A few years before he died in 1992, Henry Stommel sketched a vision of the future of oceanography. It makes poignant reading now. Stommel was the man who had figured out why there is a Gulf Stream. He had helped establish the basic theory for how ocean currents work. In the process he had received every prize and accolade he possibly could. But in his little essay in the magazine Oceanography, Stommel imagined giving up all that. He pictured himself in the twenty-first century, looking back from middle age on a second youth and a second career that was just getting started in 1996. It was a career that had been transformed by a single invention.
Stommel’s first career, like that of all oceanographers, had been plagued by one problem above all: a lack of good data. Compared with the means they have to study it, the ocean is too big, and it changes too fast. Meteorologists have it much better: they drown in data every day. Their thermometers and barometers are everywhere on land; satellites tell them when the next hurricane is coming; and twice a day without fail, at around noon and midnight Greenwich time, they let fly more than 800 helium balloons from stations around the planet. Rising through the atmosphere, those balloons radio back the temperatures, pressures, and wind speeds they encounter before they burst about 20 miles up.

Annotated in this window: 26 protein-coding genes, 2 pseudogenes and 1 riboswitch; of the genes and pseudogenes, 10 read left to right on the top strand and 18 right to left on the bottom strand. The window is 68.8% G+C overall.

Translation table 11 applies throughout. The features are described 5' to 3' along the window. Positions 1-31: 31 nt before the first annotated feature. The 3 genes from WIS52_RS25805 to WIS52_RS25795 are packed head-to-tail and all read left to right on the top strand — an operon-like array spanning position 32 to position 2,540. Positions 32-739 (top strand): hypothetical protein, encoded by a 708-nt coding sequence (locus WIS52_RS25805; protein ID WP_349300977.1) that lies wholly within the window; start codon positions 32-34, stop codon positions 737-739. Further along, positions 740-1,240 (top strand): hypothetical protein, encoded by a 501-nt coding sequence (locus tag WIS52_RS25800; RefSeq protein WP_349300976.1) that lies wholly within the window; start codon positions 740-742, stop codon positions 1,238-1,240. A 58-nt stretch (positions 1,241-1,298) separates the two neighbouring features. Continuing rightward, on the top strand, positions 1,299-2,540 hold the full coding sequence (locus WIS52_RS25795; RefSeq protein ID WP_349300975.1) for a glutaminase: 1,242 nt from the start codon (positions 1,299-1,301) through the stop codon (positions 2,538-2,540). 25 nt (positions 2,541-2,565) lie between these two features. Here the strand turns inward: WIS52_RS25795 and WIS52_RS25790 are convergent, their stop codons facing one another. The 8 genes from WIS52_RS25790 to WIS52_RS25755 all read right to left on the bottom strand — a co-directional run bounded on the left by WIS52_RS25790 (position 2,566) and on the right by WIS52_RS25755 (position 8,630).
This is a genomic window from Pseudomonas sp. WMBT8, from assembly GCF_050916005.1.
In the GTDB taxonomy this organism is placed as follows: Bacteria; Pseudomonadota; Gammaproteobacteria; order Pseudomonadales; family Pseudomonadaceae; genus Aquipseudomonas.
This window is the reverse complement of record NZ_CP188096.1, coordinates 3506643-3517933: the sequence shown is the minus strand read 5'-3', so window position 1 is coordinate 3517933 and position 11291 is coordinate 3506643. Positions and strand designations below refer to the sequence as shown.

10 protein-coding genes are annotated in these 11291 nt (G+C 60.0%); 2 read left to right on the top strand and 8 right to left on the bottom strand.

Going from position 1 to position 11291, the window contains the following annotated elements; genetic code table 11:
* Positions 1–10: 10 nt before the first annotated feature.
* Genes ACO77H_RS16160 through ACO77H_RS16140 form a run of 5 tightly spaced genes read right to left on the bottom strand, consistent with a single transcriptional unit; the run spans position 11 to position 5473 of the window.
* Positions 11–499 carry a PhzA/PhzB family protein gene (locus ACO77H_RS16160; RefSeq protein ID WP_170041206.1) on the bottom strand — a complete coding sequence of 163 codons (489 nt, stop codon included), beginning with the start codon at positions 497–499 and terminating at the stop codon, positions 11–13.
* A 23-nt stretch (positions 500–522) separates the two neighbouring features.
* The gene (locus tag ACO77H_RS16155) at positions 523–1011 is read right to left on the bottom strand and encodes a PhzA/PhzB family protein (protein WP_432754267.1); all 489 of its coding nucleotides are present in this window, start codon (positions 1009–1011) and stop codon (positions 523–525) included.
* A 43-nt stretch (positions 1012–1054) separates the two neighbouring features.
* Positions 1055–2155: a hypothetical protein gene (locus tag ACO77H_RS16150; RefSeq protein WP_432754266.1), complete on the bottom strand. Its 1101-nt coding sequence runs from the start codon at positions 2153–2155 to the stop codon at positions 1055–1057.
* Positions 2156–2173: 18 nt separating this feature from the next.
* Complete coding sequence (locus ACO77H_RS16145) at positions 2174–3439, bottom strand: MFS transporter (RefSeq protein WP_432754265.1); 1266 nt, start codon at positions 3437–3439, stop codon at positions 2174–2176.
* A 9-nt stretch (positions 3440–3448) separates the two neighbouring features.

Pity the oceanographer, though, who wants to know what the water is like somewhere deep inside the ocean--the better to understand how currents transport heat around the globe; the better, ultimately, to un- derstand how our climate is likely to change over the long haul. He must set sail with a ship and a crew of dozens. The simple act of sticking a thermometer in the middle of the Pacific costs him, or rather his government, hundreds of thousands of dollars. Steaming across the ocean in a straight line, he stops every so often to repeat the same routine measurement at stations no oceanographer is likely to visit again for decades. It is tedious, expensive work--and it isn’t done nearly often enough.